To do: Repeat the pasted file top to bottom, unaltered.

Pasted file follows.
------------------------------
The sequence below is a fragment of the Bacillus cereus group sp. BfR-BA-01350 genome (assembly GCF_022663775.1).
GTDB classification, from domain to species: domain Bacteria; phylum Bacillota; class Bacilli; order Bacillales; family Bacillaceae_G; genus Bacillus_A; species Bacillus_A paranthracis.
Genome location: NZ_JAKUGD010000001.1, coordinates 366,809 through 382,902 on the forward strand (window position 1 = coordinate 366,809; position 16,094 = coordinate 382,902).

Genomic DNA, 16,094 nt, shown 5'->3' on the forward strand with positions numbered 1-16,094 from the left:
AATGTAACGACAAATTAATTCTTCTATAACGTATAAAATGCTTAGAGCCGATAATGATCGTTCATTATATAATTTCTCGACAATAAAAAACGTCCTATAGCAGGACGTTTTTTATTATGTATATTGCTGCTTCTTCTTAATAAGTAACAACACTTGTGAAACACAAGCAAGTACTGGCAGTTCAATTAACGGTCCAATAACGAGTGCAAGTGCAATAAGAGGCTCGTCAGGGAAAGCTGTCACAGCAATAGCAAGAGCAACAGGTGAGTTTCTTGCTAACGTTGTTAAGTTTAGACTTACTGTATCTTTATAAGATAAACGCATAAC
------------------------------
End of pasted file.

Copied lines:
The sequence below is a fragment of the Bacillus cereus group sp. BfR-BA-01350 genome (assembly GCF_022663775.1).
GTDB classification, from domain to species: domain Bacteria; phylum Bacillota; class Bacilli; order Bacillales; family Bacillaceae_G; genus Bacillus_A; species Bacillus_A paranthracis.
Genome location: NZ_JAKUGD010000001.1, coordinates 366,809 through 382,902 on the forward strand (window position 1 = coordinate 366,809; position 16,094 = coordinate 382,902).

Genomic DNA, 16,094 nt, shown 5'->3' on the forward strand with positions numbered 1-16,094 from the left:
AATGTAACGACAAATTAATTCTTCTATAACGTATAAAATGCTTAGAGCCGATAATGATCGTTCATTATATAATTTCTCGACAATAAAAAACGTCCTATAGCAGGACGTTTTTTATTATGTATATTGCTGCTTCTTCTTAATAAGTAACAACACTTGTGAAACACAAGCAAGTACTGGCAGTTCAATTAACGGTCCAATAACGAGTGCAAGTGCAATAAGAGGCTCGTCAGGGAAAGCTGTCACAGCAATAGCAAGAGCAACAGGTGAGTTTCTTGCTAACGTTGTTAAGTTTAGACTTACTGTATCTTTATAAGATAAACGCATAAC